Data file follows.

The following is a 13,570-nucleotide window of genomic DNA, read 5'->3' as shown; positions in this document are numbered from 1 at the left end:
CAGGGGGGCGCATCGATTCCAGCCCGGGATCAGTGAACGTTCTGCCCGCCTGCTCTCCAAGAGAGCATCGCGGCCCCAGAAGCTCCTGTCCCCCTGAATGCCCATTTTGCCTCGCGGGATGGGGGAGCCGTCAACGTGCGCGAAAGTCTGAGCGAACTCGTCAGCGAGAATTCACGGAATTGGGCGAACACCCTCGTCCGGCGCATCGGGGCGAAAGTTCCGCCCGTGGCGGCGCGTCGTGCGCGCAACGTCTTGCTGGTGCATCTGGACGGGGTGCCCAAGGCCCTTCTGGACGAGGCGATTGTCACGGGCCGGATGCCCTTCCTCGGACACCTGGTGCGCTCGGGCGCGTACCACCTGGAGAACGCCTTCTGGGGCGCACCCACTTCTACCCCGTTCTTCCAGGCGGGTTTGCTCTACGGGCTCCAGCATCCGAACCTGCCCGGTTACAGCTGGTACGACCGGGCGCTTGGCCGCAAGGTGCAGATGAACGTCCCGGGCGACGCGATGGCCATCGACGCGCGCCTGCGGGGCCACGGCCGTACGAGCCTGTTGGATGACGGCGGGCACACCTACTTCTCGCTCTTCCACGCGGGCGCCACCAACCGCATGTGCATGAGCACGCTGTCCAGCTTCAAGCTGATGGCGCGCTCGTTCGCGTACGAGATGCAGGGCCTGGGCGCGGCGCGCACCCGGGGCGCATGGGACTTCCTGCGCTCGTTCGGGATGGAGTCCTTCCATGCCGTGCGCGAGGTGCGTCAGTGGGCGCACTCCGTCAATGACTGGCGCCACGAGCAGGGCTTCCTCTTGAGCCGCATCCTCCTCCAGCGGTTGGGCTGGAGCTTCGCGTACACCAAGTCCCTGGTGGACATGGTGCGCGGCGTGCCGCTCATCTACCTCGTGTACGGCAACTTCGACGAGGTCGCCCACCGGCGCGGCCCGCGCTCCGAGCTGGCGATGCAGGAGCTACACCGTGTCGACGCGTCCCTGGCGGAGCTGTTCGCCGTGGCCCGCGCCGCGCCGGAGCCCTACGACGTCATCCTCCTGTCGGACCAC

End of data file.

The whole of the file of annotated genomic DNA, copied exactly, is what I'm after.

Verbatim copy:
The following is a 13,570-nucleotide window of genomic DNA, read 5'->3' as shown; positions in this document are numbered from 1 at the left end:
CAGGGGGGCGCATCGATTCCAGCCCGGGATCAGTGAACGTTCTGCCCGCCTGCTCTCCAAGAGAGCATCGCGGCCCCAGAAGCTCCTGTCCCCCTGAATGCCCATTTTGCCTCGCGGGATGGGGGAGCCGTCAACGTGCGCGAAAGTCTGAGCGAACTCGTCAGCGAGAATTCACGGAATTGGGCGAACACCCTCGTCCGGCGCATCGGGGCGAAAGTTCCGCCCGTGGCGGCGCGTCGTGCGCGCAACGTCTTGCTGGTGCATCTGGACGGGGTGCCCAAGGCCCTTCTGGACGAGGCGATTGTCACGGGCCGGATGCCCTTCCTCGGACACCTGGTGCGCTCGGGCGCGTACCACCTGGAGAACGCCTTCTGGGGCGCACCCACTTCTACCCCGTTCTTCCAGGCGGGTTTGCTCTACGGGCTCCAGCATCCGAACCTGCCCGGTTACAGCTGGTACGACCGGGCGCTTGGCCGCAAGGTGCAGATGAACGTCCCGGGCGACGCGATGGCCATCGACGCGCGCCTGCGGGGCCACGGCCGTACGAGCCTGTTGGATGACGGCGGGCACACCTACTTCTCGCTCTTCCACGCGGGCGCCACCAACCGCATGTGCATGAGCACGCTGTCCAGCTTCAAGCTGATGGCGCGCTCGTTCGCGTACGAGATGCAGGGCCTGGGCGCGGCGCGCACCCGGGGCGCATGGGACTTCCTGCGCTCGTTCGGGATGGAGTCCTTCCATGCCGTGCGCGAGGTGCGTCAGTGGGCGCACTCCGTCAATGACTGGCGCCACGAGCAGGGCTTCCTCTTGAGCCGCATCCTCCTCCAGCGGTTGGGCTGGAGCTTCGCGTACACCAAGTCCCTGGTGGACATGGTGCGCGGCGTGCCGCTCATCTACCTCGTGTACGGCAACTTCGACGAGGTCGCCCACCGGCGCGGCCCGCGCTCCGAGCTGGCGATGCAGGAGCTACACCGTGTCGACGCGTCCCTGGCGGAGCTGTTCGCCGTGGCCCGCGCCGCGCCGGAGCCCTACGACGTCATCCTCCTGTCGGACCAC